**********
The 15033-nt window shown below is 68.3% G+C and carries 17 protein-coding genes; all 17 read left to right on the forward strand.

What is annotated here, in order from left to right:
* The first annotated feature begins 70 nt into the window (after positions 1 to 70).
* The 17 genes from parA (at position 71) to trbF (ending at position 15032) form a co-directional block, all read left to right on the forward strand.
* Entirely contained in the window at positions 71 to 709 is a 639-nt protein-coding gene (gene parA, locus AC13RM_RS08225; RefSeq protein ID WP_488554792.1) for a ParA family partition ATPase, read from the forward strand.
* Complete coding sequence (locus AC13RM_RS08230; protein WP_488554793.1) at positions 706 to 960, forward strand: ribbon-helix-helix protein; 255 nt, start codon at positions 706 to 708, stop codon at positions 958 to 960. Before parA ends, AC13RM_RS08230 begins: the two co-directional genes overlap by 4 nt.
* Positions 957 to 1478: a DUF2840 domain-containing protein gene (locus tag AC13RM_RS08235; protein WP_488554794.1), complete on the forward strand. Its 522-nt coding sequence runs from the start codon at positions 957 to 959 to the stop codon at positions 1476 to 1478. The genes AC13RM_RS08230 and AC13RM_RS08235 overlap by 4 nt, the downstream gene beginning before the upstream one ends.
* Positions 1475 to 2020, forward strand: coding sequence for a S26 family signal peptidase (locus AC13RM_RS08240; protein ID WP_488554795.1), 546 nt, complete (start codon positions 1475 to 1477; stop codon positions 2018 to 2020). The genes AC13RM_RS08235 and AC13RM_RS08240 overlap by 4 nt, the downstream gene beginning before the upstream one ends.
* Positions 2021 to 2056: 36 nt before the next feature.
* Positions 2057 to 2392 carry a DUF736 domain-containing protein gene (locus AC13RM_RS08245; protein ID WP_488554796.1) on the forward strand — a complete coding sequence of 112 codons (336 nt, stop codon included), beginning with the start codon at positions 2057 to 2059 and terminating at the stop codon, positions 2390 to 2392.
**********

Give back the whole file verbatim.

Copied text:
The 15033-nt window shown below is 68.3% G+C and carries 17 protein-coding genes; all 17 read left to right on the forward strand.

What is annotated here, in order from left to right:
* The first annotated feature begins 70 nt into the window (after positions 1 to 70).
* The 17 genes from parA (at position 71) to trbF (ending at position 15032) form a co-directional block, all read left to right on the forward strand.
* Entirely contained in the window at positions 71 to 709 is a 639-nt protein-coding gene (gene parA, locus AC13RM_RS08225; RefSeq protein ID WP_488554792.1) for a ParA family partition ATPase, read from the forward strand.
* Complete coding sequence (locus AC13RM_RS08230; protein WP_488554793.1) at positions 706 to 960, forward strand: ribbon-helix-helix protein; 255 nt, start codon at positions 706 to 708, stop codon at positions 958 to 960. Before parA ends, AC13RM_RS08230 begins: the two co-directional genes overlap by 4 nt.
* Positions 957 to 1478: a DUF2840 domain-containing protein gene (locus tag AC13RM_RS08235; protein WP_488554794.1), complete on the forward strand. Its 522-nt coding sequence runs from the start codon at positions 957 to 959 to the stop codon at positions 1476 to 1478. The genes AC13RM_RS08230 and AC13RM_RS08235 overlap by 4 nt, the downstream gene beginning before the upstream one ends.
* Positions 1475 to 2020, forward strand: coding sequence for a S26 family signal peptidase (locus AC13RM_RS08240; protein ID WP_488554795.1), 546 nt, complete (start codon positions 1475 to 1477; stop codon positions 2018 to 2020). The genes AC13RM_RS08235 and AC13RM_RS08240 overlap by 4 nt, the downstream gene beginning before the upstream one ends.
* Positions 2021 to 2056: 36 nt before the next feature.
* Positions 2057 to 2392 carry a DUF736 domain-containing protein gene (locus AC13RM_RS08245; protein ID WP_488554796.1) on the forward strand — a complete coding sequence of 112 codons (336 nt, stop codon included), beginning with the start codon at positions 2057 to 2059 and terminating at the stop codon, positions 2390 to 2392.